College is full of challenges meant to test and prepare students for the real world. Some tasks can be intense or overwhelming due to the sheer volume of content that’s due for a class. Other assignments are full of tedious research or repetitive memorization. However, no project is the bane of a student’s existence quite like the group project.
The group project is vile and is more suited for high school students. It’s sole educational purpose is to force students to be social with each other and develop team-building and oral presentation skills.
The furthest that group projects should have ever gone in college is general education classes where students are still deciding what to major in. This is sadly not the case; the group projects did not stop there. Upper-division courses have succumbed to the awful, unending group-project machine.
When in upper division, it can be assumed that all students know what they’re doing and know what they want to be when they grow up.
The usefulness, if any, of group projects has gone out the window and only serves to haunt students who are desperately looking to graduate.
In almost every major, the real world doesn’t mean group work. So what does this tell us? It tells us that the intent of group projects was never to help students learn team-building skills, but rather it was an easy direction for instructors to take their classes so they can grade six projects instead of 30.
It makes sense, really. I can’t imagine it’s easy being a teacher, so it’s understandable that instructors do whatever they can to lessen the load on themselves.
Meanwhile, instructors are forcing students who don’t work well together and who aren’t oriented to each other to struggle for an extended period of time while learning little to nothing in the process.
Students learn much less in group projects than in any other project type. Most groups of students divvy up work so that each student only learns one-sixth of the overall material in the project.
Some instructors might even have the audacity to say that the group assignment will be “fun,” but no one is fooled.
Instructors try to keep positive about the group project that’s the crux of their classes, but when they bring it up on the first day, it can mean the difference between a student staying in or dropping a class.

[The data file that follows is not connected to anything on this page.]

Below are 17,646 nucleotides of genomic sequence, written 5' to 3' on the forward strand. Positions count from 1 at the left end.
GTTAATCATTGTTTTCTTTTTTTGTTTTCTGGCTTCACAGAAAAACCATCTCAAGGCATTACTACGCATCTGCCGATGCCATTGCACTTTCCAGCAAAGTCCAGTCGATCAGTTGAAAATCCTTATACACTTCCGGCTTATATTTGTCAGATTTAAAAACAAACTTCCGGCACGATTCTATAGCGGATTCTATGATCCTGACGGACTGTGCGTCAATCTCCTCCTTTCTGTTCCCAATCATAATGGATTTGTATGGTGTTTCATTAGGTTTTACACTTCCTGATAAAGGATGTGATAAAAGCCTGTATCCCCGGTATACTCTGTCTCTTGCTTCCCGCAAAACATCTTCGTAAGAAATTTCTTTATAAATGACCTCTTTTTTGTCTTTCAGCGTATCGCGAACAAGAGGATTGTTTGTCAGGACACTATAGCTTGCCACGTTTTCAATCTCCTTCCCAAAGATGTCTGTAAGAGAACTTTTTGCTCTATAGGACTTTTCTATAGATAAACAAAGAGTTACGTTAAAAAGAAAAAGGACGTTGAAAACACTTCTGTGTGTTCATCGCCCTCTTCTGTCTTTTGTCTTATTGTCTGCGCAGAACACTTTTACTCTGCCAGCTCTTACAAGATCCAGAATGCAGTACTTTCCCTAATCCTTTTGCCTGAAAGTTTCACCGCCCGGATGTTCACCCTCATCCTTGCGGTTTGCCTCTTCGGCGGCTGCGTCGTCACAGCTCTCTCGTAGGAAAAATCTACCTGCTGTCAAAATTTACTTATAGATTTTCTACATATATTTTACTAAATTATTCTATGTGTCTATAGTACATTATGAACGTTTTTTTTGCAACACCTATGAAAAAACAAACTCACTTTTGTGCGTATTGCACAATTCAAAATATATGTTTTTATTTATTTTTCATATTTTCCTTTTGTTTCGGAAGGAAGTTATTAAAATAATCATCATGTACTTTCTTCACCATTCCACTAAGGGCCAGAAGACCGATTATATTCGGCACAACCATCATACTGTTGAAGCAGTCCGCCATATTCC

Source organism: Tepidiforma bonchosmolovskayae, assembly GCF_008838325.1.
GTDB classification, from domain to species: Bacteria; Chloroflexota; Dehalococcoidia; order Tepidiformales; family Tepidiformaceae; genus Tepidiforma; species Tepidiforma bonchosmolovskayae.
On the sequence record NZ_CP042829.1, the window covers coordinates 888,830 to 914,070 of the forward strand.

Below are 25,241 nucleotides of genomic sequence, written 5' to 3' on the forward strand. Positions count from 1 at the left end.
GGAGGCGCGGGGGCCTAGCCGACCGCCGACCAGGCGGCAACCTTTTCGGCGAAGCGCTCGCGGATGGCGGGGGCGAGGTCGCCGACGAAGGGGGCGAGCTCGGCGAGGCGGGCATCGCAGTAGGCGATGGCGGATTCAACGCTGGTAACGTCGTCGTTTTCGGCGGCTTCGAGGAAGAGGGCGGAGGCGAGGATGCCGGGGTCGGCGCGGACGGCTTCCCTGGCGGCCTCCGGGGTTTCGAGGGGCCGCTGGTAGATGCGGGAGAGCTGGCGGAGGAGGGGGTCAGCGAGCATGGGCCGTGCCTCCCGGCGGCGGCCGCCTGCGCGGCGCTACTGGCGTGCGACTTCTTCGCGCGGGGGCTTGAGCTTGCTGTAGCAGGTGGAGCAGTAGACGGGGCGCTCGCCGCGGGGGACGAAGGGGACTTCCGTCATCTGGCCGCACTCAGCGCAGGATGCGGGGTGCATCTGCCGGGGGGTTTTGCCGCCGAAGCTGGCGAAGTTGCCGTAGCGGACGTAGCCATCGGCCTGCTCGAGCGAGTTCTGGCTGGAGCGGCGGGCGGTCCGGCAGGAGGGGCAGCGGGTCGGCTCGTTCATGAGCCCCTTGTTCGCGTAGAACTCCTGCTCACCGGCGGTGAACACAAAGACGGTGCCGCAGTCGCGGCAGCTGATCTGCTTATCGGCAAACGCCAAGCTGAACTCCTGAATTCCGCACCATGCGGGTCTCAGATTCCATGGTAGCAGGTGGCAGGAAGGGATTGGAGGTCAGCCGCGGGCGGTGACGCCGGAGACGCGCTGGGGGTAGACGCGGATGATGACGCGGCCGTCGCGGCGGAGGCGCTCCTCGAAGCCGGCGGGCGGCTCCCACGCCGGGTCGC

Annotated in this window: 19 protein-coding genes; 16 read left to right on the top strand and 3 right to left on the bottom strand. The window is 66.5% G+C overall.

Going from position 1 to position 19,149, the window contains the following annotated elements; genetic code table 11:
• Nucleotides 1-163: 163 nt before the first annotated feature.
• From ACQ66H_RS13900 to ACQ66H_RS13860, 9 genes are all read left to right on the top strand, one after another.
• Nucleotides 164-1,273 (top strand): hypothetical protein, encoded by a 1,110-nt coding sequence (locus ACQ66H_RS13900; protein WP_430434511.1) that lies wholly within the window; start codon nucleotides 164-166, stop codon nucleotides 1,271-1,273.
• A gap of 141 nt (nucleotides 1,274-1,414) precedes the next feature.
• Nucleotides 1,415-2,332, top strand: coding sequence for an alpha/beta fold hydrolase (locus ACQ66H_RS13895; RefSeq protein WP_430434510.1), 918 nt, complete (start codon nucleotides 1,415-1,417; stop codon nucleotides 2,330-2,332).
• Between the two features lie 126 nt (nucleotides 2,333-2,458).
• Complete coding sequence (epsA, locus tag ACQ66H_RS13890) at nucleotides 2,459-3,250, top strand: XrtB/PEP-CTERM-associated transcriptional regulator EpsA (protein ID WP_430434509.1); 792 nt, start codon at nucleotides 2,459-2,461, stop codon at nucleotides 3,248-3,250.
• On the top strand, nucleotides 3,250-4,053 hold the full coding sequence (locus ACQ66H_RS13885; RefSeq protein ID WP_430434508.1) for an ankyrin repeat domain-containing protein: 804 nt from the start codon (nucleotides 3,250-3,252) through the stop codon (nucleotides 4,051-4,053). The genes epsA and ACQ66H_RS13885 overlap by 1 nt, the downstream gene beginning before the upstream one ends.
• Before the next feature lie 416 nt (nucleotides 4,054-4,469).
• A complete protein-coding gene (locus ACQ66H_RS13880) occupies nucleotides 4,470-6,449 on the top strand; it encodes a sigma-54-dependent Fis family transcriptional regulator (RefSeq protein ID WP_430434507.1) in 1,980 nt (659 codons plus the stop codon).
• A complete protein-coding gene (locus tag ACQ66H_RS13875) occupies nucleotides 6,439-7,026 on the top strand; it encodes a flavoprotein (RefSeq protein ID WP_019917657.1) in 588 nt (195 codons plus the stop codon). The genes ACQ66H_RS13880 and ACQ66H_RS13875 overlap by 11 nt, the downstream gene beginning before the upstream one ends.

While instructors pretend students will learn every aspect in the large project, the lives of college students are already so hectic that they can’t possibly take in every aspect of a project so large. So, it makes practical sense to split up the work and never learn anything about what your group partners are doing.
On top of the nightmare that is the group project, what often happens is that some members of groups fail to contribute in any meaningful way.
Even though instructors often grade on the individual effort, it still adds undue stress onto an already-stressed college student that he or she doesn’t need.
When a student flakes out, which always happens, the student who is forced to bend over backward to carry the group to a passing grade is usually the one who was going to be the most successful in the first place. Now, those students have the burden of doing added work so they don’t have to risk other students falling through, jeopardizing their crucial grade.
It’s much easier for instructors to gauge how much a student contributed, but the group is still also graded on the final product.
So now students who already have a lot on their plate get to go home and enjoy throwing up over the stress. Thanks instructors!
The fact that instructors bother to grade students individually proves that they know how group projects really work, but don’t care.
Perhaps it’s because the terrible assignments were forced on them in college, and they’ve failed to break the cycle that prevents incredible amounts of stress and any meaningful learning.